They hide in corners, and you think
you can see them, but you cannot be certain
for they are vague and could be no more
than wishes, but belief is sufficient.
As you grow older, the number of corners grow
and a universe of but eight corners
is now itself tucked in a corner of memory.
One corner hides the face of the man
who adopted me, watched for two years,
before departing suddenly, and the only item
I have is his diploma rolled up in a tube
where my own accomplishments are rolled.
In another corner the day I met the man
I now call father is so deeply buried
only his present, increasingly absent
aging face is all I can see.
Memories are elusive, appearing
and disappearing without warning
day by day the oldest evanesce
and that corner is filled
by another memory grown vague.
It has far less to do
with the casting of the net,
far more to do
with the reeling it in.
The spider wishes
to work in peace weaving
her web, does not desire
to be seen.
For her this is work
and it is not until done,
or as done as she chooses,
that she can sit at its hub.
Spiders are patient,
much like fishermen,
knowing time is not
the enemy but
merely a construct
to mark the space
between now and
from which both
spider and fisherman
From time to time it sneaks back
into my mind, and once there
is so hard to ignore or dislodge.
It begins softly, “I am he,
as you are he, as you are me.”
It grows ever more present, foreground,
“I am the eggman, they are the eggmen,”
and all to soon, I become the walrus,
but only one chorus and then my egg man
is Humpty Dumpty, not he
of the nursery rhyme, but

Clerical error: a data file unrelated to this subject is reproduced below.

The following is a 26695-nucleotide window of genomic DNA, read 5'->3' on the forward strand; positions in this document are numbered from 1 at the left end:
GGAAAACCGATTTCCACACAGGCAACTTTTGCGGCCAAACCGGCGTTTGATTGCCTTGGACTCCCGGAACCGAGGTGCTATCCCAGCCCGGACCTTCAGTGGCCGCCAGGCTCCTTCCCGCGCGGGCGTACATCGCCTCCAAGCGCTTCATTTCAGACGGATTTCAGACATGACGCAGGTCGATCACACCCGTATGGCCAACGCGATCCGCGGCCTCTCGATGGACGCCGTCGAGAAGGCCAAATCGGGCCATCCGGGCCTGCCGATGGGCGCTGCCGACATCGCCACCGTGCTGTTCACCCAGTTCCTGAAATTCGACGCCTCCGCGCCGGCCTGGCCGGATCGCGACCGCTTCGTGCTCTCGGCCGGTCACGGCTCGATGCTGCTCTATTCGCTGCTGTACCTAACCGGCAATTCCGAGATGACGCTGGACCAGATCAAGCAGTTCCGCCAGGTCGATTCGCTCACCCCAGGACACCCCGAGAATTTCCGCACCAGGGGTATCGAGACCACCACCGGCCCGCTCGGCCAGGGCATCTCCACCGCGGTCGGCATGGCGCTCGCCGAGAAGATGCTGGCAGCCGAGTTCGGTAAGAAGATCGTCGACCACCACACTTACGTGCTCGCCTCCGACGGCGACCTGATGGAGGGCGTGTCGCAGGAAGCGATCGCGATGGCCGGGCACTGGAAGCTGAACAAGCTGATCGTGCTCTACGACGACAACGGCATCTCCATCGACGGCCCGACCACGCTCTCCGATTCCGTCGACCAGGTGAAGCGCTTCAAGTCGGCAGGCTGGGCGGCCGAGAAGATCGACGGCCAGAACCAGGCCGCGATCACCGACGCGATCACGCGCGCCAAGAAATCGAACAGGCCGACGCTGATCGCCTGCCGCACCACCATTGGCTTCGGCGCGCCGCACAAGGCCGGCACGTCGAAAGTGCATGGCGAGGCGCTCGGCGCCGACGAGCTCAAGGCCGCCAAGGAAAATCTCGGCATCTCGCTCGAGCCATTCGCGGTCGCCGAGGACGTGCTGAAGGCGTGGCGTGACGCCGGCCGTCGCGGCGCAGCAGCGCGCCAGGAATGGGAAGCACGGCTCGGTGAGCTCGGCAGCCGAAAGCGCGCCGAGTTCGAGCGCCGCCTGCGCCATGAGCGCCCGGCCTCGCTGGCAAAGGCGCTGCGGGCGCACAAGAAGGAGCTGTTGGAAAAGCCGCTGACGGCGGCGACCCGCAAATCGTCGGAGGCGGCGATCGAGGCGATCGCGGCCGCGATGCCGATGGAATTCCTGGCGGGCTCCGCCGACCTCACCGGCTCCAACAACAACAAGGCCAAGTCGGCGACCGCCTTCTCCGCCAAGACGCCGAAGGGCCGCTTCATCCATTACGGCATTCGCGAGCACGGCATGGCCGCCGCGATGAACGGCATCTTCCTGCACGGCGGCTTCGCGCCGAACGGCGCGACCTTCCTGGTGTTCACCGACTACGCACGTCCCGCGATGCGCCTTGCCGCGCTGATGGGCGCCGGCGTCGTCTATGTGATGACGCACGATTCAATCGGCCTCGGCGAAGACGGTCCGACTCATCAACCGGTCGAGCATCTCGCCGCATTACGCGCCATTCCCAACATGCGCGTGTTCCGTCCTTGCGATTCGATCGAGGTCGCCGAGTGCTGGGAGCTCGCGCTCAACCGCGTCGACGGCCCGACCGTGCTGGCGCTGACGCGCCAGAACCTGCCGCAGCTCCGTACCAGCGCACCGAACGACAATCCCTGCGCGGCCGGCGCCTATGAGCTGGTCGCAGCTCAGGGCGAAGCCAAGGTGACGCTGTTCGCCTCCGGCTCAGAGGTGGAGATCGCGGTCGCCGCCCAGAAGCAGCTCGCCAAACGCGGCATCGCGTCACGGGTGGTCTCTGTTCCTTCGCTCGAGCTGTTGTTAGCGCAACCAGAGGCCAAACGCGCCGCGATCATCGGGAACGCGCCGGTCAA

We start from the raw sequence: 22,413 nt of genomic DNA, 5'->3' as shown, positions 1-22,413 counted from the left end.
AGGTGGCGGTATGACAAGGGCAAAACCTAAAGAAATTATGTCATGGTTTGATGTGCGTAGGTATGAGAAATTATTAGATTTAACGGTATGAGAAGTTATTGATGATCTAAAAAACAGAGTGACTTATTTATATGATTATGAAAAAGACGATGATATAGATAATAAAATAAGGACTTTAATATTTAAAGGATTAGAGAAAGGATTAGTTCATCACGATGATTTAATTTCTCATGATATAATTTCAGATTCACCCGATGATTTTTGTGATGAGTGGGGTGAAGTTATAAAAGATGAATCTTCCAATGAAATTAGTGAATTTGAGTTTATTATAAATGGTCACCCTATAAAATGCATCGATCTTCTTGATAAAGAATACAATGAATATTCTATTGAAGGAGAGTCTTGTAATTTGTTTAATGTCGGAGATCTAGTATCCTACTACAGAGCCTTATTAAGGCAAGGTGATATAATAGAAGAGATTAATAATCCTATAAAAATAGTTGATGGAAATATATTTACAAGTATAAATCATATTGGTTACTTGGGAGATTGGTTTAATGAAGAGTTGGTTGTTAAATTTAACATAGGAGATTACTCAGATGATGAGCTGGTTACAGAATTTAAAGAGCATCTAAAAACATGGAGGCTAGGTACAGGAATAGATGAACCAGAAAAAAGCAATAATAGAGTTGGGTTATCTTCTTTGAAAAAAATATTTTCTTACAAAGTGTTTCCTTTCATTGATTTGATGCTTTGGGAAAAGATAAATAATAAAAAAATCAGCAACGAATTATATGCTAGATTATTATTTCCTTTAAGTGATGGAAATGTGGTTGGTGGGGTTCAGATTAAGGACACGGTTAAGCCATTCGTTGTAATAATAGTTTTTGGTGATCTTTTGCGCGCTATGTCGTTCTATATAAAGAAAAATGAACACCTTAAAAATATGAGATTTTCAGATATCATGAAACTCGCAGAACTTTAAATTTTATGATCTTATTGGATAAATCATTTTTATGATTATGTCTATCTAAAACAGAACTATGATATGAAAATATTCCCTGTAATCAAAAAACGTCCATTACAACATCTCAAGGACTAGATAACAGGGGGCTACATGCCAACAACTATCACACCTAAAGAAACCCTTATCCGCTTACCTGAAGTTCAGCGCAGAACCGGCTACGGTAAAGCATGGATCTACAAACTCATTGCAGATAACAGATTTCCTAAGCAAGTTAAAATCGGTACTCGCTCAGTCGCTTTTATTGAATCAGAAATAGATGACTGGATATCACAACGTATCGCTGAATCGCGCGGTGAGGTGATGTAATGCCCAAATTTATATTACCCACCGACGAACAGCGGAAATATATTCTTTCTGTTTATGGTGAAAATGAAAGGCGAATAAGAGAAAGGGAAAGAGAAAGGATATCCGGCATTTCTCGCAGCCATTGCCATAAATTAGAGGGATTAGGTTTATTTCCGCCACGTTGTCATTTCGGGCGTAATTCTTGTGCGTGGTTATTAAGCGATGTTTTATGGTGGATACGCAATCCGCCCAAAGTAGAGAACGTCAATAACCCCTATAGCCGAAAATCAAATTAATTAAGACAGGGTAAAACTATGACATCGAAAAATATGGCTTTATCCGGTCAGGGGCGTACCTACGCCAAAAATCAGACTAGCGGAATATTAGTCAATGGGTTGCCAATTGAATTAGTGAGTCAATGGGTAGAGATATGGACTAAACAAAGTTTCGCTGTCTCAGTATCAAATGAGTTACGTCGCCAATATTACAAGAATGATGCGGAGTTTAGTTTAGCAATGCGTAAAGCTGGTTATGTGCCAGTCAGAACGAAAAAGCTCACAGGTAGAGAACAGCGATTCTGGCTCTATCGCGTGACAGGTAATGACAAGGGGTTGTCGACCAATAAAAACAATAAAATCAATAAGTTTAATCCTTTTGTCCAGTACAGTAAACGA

the wise one who said “when
I use a word it means just
what I wish it to mean,
neither more nor less,”
and I, like Humpty, in that moment
am the master of words,
and the song fades, but now
what is that song you can’t
get out of your own mind?
Oh, well, goo goo g’joob.
Tonight, if the sky remains
mostly cloudless I
will go out into the yard
and select a star.
The selection is easy,
dragging it into the garage
unseen is a far
more difficult task.
It will have to be
a rather small star,
a neutron would do
but with my bad back
the weight might be
too difficult to bear.
If I cannot find
the right star, I
will try again
the next night,
and the next until
I succeed and prove
mother right, that I
can do anything
I set my mind on doing.
It does so little good
to wonder why things are not
as you wish
as they should be
as they seem to me
as they once were.
Things always are,
neither more nor less
and even Humpty Dumpty
understood this before
he leapt from the wall
in utter frustration
at the status quo.
Each night I stare up at the sky, scanning
for the one star that is there solely
to answer whatever entreaties I choose to make.
It is said that we each have a lucky star,
but perhaps, given the ever-expanding population
of the world, mine is just too dim to see
from the city in which I live, or perhaps,
I simply haven’t found it, and addressing
someone else’s star brings you nothing,
not even thanks from the lucky soul
who won the big lottery last week
all at my urging, I mean how could I know
it was their star I addressed with my request,
it isn’t like they wear name tags after all.
Still, I don’t give up trying, though
I often swear that Orion and Cassiopeia
spend a portion of every evening together
just laughing their celestial asses off at me.
We have said before
we gods wish that you
would simply pay close attention
and get the matter right.
When will you understand
all we want,
all we will accept is